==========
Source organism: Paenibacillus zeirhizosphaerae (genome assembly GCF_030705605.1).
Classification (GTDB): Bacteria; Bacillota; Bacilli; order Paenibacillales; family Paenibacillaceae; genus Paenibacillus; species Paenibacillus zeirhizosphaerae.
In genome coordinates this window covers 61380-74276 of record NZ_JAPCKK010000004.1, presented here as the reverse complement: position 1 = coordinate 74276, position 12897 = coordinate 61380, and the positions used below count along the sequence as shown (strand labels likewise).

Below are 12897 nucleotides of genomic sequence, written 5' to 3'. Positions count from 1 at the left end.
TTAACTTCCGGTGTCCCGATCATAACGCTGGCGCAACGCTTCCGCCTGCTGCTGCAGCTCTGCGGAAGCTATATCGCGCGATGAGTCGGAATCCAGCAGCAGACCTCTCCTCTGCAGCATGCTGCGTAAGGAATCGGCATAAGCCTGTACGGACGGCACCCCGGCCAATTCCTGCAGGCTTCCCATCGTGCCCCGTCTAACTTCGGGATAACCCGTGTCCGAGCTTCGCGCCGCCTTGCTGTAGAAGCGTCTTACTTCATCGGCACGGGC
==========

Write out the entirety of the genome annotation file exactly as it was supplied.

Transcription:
Source organism: Paenibacillus zeirhizosphaerae (genome assembly GCF_030705605.1).
Classification (GTDB): Bacteria; Bacillota; Bacilli; order Paenibacillales; family Paenibacillaceae; genus Paenibacillus; species Paenibacillus zeirhizosphaerae.
In genome coordinates this window covers 61380-74276 of record NZ_JAPCKK010000004.1, presented here as the reverse complement: position 1 = coordinate 74276, position 12897 = coordinate 61380, and the positions used below count along the sequence as shown (strand labels likewise).

Below are 12897 nucleotides of genomic sequence, written 5' to 3'. Positions count from 1 at the left end.
TTAACTTCCGGTGTCCCGATCATAACGCTGGCGCAACGCTTCCGCCTGCTGCTGCAGCTCTGCGGAAGCTATATCGCGCGATGAGTCGGAATCCAGCAGCAGACCTCTCCTCTGCAGCATGCTGCGTAAGGAATCGGCATAAGCCTGTACGGACGGCACCCCGGCCAATTCCTGCAGGCTTCCCATCGTGCCCCGTCTAACTTCGGGATAACCCGTGTCCGAGCTTCGCGCCGCCTTGCTGTAGAAGCGTCTTACTTCATCGGCACGGGC